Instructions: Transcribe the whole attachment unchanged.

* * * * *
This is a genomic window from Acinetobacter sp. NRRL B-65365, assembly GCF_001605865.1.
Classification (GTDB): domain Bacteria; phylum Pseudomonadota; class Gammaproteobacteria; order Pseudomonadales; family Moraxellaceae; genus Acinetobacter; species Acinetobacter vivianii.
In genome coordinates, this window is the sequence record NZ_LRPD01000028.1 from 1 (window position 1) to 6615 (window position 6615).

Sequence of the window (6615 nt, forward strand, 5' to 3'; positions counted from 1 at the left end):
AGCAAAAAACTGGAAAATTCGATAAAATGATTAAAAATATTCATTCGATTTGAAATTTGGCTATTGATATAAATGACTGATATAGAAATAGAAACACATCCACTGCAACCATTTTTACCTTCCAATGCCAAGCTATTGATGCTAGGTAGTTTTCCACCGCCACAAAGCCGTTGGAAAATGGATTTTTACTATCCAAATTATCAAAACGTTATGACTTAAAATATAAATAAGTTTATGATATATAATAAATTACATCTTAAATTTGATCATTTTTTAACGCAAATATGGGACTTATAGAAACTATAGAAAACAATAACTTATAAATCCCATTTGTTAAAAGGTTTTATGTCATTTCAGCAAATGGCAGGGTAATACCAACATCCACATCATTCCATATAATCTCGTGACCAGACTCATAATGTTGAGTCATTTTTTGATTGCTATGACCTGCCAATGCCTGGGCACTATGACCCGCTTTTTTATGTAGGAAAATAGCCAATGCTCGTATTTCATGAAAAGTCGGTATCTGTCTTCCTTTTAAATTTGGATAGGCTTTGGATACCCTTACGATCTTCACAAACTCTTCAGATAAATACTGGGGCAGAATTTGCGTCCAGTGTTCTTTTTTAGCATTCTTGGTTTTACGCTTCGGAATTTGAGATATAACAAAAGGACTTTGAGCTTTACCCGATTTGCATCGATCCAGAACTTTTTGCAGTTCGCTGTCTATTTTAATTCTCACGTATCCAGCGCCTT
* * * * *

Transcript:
This is a genomic window from Acinetobacter sp. NRRL B-65365, assembly GCF_001605865.1.
Classification (GTDB): domain Bacteria; phylum Pseudomonadota; class Gammaproteobacteria; order Pseudomonadales; family Moraxellaceae; genus Acinetobacter; species Acinetobacter vivianii.
In genome coordinates, this window is the sequence record NZ_LRPD01000028.1 from 1 (window position 1) to 6615 (window position 6615).

Sequence of the window (6615 nt, forward strand, 5' to 3'; positions counted from 1 at the left end):
AGCAAAAAACTGGAAAATTCGATAAAATGATTAAAAATATTCATTCGATTTGAAATTTGGCTATTGATATAAATGACTGATATAGAAATAGAAACACATCCACTGCAACCATTTTTACCTTCCAATGCCAAGCTATTGATGCTAGGTAGTTTTCCACCGCCACAAAGCCGTTGGAAAATGGATTTTTACTATCCAAATTATCAAAACGTTATGACTTAAAATATAAATAAGTTTATGATATATAATAAATTACATCTTAAATTTGATCATTTTTTAACGCAAATATGGGACTTATAGAAACTATAGAAAACAATAACTTATAAATCCCATTTGTTAAAAGGTTTTATGTCATTTCAGCAAATGGCAGGGTAATACCAACATCCACATCATTCCATATAATCTCGTGACCAGACTCATAATGTTGAGTCATTTTTTGATTGCTATGACCTGCCAATGCCTGGGCACTATGACCCGCTTTTTTATGTAGGAAAATAGCCAATGCTCGTATTTCATGAAAAGTCGGTATCTGTCTTCCTTTTAAATTTGGATAGGCTTTGGATACCCTTACGATCTTCACAAACTCTTCAGATAAATACTGGGGCAGAATTTGCGTCCAGTGTTCTTTTTTAGCATTCTTGGTTTTACGCTTCGGAATTTGAGATATAACAAAAGGACTTTGAGCTTTACCCGATTTGCATCGATCCAGAACTTTTTGCAGTTCGCTGTCTATTTTAATTCTCACGTATCCAGCGCCTT